“This mission paves the way for the expansion of human deep space exploration and presents new opportunities for scientific discoveries, commercial, industry, and academic partnerships, and the Artemis Generation.”
Meet Artemis II Astronauts
This will be Wiseman’s second trip into space, serving previously as a flight engineer aboard the International Station for Expedition 41 from May through November 2014. Wiseman has logged more than 165 days in space, including almost 13 hours as lead spacewalker during two trips outside the orbital complex. Before his assignment, Wiseman served as chief of the Astronaut Office from December 2020 until November 2022.
The mission will be Glover’s second spaceflight, serving previously as a pilot on NASA’s SpaceX Crew-1, which landed on May 2, 2021, after 168 days in space. As a flight engineer aboard the space station for Expedition 64, he contributed to scientific investigations and technology demonstrations and participated in four spacewalks.
Koch also will be making her second flight into space on the Artemis II mission. She served as a flight engineer aboard the space station for Expeditions 59, 60, and 61. Koch set a record for the longest single spaceflight by a woman with a total of 328 days in space and participated in the first all-female spacewalks.
Representing Canada, Hansen is making his first space flight.
A colonel in the Canadian Armed Forces and former fighter pilot, Hansen holds a Bachelor of Science in space science from the Royal Military College of Canada in Kingston, Ontario, and a Master of Science in physics from the same institution in 2000, with research, focus on Wide Field of View Satellite Tracking.
He was one of two recruits selected by CSA in May 2009 through the third Canadian Astronaut Recruitment Campaign and has served as Capcom in NASA’s Mission Control Center at Johnson and, in 2017, became the first Canadian to be entrusted with leading a NASA astronaut class, leading the training of astronaut candidates from the United States and Canada.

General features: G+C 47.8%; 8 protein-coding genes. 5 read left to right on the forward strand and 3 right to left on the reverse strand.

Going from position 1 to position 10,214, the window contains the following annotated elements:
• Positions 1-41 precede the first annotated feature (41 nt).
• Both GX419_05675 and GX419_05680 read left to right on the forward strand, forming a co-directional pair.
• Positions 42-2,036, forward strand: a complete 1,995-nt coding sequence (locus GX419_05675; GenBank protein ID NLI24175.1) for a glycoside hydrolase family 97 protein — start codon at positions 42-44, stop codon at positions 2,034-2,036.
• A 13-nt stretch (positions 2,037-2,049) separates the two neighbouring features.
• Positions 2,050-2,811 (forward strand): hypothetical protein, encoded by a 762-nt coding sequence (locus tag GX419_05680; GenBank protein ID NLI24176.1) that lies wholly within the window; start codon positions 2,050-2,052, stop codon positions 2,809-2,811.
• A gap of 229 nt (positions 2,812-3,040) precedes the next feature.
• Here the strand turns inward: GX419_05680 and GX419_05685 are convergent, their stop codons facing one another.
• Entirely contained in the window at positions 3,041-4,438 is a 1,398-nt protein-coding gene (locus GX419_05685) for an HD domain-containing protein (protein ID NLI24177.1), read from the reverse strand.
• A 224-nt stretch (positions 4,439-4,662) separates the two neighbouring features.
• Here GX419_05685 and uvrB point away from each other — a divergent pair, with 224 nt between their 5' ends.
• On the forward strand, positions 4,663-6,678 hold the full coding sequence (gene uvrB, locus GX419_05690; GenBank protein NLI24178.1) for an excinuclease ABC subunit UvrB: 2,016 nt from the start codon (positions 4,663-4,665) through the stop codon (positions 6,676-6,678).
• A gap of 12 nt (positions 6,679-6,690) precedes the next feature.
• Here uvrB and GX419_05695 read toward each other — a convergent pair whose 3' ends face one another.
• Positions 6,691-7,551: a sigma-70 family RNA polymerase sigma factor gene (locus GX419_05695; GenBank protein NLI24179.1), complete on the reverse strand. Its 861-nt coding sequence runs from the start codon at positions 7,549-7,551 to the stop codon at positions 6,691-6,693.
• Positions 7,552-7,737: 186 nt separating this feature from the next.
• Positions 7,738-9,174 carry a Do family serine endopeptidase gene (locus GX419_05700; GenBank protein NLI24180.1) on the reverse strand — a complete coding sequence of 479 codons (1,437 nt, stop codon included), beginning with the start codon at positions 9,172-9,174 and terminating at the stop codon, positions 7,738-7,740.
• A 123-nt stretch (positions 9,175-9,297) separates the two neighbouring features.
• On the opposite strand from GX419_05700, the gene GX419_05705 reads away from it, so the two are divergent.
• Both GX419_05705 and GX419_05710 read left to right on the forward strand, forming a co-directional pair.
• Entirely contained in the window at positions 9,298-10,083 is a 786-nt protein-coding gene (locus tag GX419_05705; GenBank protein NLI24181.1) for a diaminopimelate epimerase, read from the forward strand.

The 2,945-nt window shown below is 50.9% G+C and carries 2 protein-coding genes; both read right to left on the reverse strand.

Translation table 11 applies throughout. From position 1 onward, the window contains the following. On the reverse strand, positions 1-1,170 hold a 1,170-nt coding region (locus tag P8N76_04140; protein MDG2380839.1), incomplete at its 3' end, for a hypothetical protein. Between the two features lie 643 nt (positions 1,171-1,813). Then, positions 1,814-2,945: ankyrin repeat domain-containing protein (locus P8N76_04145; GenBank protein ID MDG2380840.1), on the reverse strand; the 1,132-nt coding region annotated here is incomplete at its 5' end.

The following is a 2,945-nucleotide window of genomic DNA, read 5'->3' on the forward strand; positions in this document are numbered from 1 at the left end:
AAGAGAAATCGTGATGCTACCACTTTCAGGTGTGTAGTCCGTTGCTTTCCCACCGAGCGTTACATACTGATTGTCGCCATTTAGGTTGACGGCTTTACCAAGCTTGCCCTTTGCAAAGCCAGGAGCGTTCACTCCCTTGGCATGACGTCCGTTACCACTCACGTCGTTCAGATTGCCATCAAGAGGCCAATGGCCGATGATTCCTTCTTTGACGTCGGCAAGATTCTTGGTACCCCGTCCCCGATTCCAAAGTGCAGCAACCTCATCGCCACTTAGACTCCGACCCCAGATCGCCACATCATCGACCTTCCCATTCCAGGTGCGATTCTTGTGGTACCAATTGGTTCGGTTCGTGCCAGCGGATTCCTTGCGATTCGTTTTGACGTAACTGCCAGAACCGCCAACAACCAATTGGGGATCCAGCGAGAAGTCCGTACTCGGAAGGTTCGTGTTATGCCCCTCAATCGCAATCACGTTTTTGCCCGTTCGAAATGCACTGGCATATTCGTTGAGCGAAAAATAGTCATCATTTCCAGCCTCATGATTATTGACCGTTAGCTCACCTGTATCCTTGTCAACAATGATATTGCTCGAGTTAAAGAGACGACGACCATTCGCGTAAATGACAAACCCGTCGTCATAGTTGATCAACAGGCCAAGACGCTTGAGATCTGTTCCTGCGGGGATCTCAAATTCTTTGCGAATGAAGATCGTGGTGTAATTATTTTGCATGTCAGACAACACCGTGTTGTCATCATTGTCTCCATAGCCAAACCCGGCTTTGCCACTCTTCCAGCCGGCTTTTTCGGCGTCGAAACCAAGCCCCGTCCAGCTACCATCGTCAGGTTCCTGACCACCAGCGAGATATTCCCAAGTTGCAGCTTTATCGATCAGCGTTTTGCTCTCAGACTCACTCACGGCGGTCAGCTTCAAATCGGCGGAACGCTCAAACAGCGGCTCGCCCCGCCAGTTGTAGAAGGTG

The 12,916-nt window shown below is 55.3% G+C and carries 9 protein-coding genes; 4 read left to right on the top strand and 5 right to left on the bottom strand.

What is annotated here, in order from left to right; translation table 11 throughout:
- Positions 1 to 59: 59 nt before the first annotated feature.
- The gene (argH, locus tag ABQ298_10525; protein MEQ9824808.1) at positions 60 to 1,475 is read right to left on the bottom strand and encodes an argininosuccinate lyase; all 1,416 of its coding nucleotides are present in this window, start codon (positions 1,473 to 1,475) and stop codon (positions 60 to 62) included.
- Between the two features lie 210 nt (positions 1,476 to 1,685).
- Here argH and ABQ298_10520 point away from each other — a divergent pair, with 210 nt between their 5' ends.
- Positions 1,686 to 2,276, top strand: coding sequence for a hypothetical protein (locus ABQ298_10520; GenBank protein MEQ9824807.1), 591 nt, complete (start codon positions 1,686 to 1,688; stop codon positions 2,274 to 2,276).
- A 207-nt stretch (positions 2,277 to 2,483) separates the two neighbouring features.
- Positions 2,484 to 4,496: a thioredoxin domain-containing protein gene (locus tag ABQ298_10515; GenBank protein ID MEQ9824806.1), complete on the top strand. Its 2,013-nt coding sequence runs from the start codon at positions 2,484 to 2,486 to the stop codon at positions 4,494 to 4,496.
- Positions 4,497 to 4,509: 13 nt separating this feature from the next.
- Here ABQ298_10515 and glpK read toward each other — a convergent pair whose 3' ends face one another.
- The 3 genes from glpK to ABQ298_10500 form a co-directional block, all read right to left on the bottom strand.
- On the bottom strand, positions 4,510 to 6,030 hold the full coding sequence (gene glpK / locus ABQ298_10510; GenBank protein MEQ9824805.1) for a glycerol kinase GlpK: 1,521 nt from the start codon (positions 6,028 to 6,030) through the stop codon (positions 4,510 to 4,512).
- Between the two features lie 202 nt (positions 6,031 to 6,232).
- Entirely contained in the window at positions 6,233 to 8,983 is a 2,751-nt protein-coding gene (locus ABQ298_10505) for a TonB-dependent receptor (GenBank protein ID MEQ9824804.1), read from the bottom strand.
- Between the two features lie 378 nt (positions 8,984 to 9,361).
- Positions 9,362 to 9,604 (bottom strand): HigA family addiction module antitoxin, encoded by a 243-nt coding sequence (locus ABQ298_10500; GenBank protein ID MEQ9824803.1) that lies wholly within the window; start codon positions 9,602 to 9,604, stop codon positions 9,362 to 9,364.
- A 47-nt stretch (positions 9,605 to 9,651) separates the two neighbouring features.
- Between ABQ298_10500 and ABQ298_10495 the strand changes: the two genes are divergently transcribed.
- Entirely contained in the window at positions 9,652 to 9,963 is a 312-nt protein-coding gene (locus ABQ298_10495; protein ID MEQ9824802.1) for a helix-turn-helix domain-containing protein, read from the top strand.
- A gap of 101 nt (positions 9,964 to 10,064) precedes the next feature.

“I could not be prouder that these brave four will kickstart our journeys to the Moon and beyond,” said Director of Flight Operations Norm Knight, NASA Johnson.
“They represent exactly what an astronaut corps should be: a mix of highly capable and accomplished individuals with the skills and determination to take on any trial as a team. The Artemis II mission will be challenging, and we’ll test our limits as we prepare to put future astronauts on the Moon. With Reid, Victor, Christina, and Jeremy at the controls, I have no doubt we’re ready to face every challenge that comes our way.”
Through Artemis missions, NASA will use innovative technologies to explore more of the lunar surface than ever before. We will collaborate with commercial and international partners and establish the first long-term presence on the Moon.
Then, we will use what we learn on and around the Moon to take the next giant leap: sending the first astronauts to Mars.